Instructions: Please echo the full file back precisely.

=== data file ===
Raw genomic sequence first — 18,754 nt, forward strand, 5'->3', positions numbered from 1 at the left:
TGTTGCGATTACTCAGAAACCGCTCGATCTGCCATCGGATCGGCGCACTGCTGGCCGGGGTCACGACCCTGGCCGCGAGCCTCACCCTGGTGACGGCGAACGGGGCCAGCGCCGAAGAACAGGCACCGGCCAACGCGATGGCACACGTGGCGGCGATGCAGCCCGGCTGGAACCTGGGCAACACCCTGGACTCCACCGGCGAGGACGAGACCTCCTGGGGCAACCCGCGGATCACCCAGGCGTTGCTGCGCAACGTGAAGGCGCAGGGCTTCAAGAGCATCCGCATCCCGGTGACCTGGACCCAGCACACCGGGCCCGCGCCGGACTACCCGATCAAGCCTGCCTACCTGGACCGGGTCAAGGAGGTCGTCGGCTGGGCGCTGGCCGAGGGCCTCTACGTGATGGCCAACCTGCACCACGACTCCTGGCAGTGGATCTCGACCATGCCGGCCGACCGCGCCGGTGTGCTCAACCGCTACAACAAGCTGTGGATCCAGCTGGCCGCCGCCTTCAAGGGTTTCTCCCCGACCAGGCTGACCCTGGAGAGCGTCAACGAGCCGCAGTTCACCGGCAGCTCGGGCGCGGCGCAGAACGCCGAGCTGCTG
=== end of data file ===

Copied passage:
Raw genomic sequence first — 18,754 nt, forward strand, 5'->3', positions numbered from 1 at the left:
TGTTGCGATTACTCAGAAACCGCTCGATCTGCCATCGGATCGGCGCACTGCTGGCCGGGGTCACGACCCTGGCCGCGAGCCTCACCCTGGTGACGGCGAACGGGGCCAGCGCCGAAGAACAGGCACCGGCCAACGCGATGGCACACGTGGCGGCGATGCAGCCCGGCTGGAACCTGGGCAACACCCTGGACTCCACCGGCGAGGACGAGACCTCCTGGGGCAACCCGCGGATCACCCAGGCGTTGCTGCGCAACGTGAAGGCGCAGGGCTTCAAGAGCATCCGCATCCCGGTGACCTGGACCCAGCACACCGGGCCCGCGCCGGACTACCCGATCAAGCCTGCCTACCTGGACCGGGTCAAGGAGGTCGTCGGCTGGGCGCTGGCCGAGGGCCTCTACGTGATGGCCAACCTGCACCACGACTCCTGGCAGTGGATCTCGACCATGCCGGCCGACCGCGCCGGTGTGCTCAACCGCTACAACAAGCTGTGGATCCAGCTGGCCGCCGCCTTCAAGGGTTTCTCCCCGACCAGGCTGACCCTGGAGAGCGTCAACGAGCCGCAGTTCACCGGCAGCTCGGGCGCGGCGCAGAACGCCGAGCTGCTG